In preparation for the end of the financial year, you should think about managing your affairs to minimise your tax and maximise your income. 

Leading up to the end of the financial year, here are time-sensitive tax breaks, various tips and superannuation ideas for you to think about.

Please note that this information is of a general nature only. Before taking any action you should confirm with your adviser at WLM what exactly may be relevant to you and consider the impact on your overall financial position.  

URGENT – one off opportunities before 30th June

  • If you can, prepay your annual Private Health Insurance premium before the end of June 2012 to cover the next 12 months. As of 1 July 2012, the rebate will be means tested and policyholders will no longer be guaranteed the minimum 30% rebate. Under the changes individuals earning above $83,000 and familes on more than $166,000 will progressively lose the insurance rebate. This means that from 1 July 2012, health insurance premiums will increase substantially for high-income earners - and this comes on top of an industry-average premium increase of more than five per cent since April 1. Please be aware that this is a once-off saving and will not be possible every year.
  • If you can, and only where appropriate, bring forward any medical, dental, and any other health related expenses as well as getting prescriptions filled to before 30 June 2012. Currently you can claim 20% of medical expenses over $2,000, after any reimbursements from your health care insurer or Medicare. Next year this will be means tested with a higher threshold at $5,000 and a lower offset of 10%.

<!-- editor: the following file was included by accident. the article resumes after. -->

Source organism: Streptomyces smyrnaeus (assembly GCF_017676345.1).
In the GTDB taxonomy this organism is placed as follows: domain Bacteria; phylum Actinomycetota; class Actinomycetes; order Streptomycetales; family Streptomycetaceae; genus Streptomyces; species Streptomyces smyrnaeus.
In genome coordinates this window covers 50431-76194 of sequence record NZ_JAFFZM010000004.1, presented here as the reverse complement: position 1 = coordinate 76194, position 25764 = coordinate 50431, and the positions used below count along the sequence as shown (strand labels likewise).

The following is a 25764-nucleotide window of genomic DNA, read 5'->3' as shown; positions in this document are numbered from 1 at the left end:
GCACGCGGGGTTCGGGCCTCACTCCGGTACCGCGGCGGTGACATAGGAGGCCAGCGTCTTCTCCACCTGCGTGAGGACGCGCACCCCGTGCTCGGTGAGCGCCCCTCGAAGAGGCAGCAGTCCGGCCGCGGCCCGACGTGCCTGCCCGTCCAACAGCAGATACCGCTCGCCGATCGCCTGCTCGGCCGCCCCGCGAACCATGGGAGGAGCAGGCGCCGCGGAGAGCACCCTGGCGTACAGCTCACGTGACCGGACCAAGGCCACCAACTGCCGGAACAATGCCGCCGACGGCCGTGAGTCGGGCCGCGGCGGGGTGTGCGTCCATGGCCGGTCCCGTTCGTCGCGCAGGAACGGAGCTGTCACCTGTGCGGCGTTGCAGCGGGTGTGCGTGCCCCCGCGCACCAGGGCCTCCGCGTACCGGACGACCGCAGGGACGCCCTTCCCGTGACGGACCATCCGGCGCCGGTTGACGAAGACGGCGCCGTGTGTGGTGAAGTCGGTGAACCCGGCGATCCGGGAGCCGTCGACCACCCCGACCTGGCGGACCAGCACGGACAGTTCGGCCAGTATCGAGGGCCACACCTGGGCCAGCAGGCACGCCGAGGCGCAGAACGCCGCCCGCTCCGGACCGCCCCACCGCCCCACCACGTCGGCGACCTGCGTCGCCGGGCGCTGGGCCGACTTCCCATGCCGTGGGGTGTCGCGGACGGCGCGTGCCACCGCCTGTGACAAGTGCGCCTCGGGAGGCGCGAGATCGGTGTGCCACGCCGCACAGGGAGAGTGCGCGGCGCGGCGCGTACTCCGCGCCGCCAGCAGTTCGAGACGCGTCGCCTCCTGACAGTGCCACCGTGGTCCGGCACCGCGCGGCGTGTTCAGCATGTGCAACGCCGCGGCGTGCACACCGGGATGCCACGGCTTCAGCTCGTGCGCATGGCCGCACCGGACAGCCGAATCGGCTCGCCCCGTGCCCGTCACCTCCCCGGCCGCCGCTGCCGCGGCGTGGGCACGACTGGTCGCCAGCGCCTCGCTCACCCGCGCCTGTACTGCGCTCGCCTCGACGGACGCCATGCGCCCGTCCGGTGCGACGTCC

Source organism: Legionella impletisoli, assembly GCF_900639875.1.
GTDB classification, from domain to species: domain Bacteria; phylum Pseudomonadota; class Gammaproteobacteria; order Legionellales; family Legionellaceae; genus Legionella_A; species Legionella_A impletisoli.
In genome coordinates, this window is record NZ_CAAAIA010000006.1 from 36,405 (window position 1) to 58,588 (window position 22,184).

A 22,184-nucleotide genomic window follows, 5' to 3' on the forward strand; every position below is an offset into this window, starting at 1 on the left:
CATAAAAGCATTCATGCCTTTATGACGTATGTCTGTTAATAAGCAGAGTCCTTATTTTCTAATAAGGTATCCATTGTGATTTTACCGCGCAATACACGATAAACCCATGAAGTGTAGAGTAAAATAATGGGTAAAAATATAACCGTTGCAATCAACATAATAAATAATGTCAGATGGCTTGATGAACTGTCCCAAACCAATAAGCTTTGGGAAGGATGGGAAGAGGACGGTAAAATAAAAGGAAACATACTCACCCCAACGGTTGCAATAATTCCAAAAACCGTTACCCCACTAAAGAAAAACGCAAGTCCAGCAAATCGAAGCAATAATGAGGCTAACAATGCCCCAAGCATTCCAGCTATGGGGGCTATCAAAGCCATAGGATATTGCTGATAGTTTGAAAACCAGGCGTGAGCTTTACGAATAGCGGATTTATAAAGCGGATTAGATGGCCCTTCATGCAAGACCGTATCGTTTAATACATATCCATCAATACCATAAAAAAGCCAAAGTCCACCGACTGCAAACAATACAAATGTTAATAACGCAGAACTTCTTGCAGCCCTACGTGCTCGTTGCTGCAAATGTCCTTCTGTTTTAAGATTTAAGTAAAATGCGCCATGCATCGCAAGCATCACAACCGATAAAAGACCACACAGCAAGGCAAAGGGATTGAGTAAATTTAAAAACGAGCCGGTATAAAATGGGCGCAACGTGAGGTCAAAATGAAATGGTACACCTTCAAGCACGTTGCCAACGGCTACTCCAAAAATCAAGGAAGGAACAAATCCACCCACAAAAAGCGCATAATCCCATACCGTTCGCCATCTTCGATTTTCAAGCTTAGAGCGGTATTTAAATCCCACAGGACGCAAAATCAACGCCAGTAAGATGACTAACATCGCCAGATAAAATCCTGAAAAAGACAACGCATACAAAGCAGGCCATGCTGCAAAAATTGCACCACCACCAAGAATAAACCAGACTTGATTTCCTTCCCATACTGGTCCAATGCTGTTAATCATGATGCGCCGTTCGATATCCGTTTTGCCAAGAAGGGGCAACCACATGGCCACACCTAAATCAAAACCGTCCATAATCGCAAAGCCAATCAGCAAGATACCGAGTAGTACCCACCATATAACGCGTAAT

• For those over 50, top up your Concessional Super Contributions to $50,000. This limit will reduce to $25,000 (for everyone) from 1st July 2012.
  • If your income is over $300,000 bring forward any tax deductible superannuation contributions to this year as the tax on contributions will rise from 15% to 30% next year.
  • Maximise your entitlement to the government super co-contribution (if eligible) by making a non-concessional superannuation contribution prior to the end of the financial year. This reduces by half for next financial year.
  • Consider bringing forward any golden handshakes as the current (more generous) transitional rules will end on 30th June. 


Tax deductible super contributions

Personal tax deductible contributions made by individuals who satisfy the 10% rule.

  • The 10% rule requires that less than 10% of the total of the individual’s assessable income, reportable fringe benefits and reportable employer superannuation contributions for the financial year comes from employment- related activities from which you also receive superannuation contributions.
  • The maximum deduction that can be claimed is $25,000 if the taxpayer is under 50 or $50,000 if the taxpayer is 50 or older for this financial year only.

Salary Sacrifice

Salary sacrifice contributions are taxed at 15% compared to income taken as cash, which may be taxed at a higher marginal tax rate. This can help to save on income tax and the Medicare levy while increasing your retirement savings.

Government Super Co-contribution

Maximise your entitlement to the government super co-contribution (if eligible) by making a non-concessional superannuation contribution prior to the end of the financial year.

  • Eligible personal superannuation contributions are matched dollar-for-dollar by the Government up to a maximum of $1,000 for this year.
  • For 2011/12 the maximum government co-contribution is payable to individuals on incomes at or below $31,920, and reduces by 3.333 cents or each dollar by which the individual’s total income for the year exceeds $31,920, cutting out completely once an individual’s total income reaches or exceeds $61,920.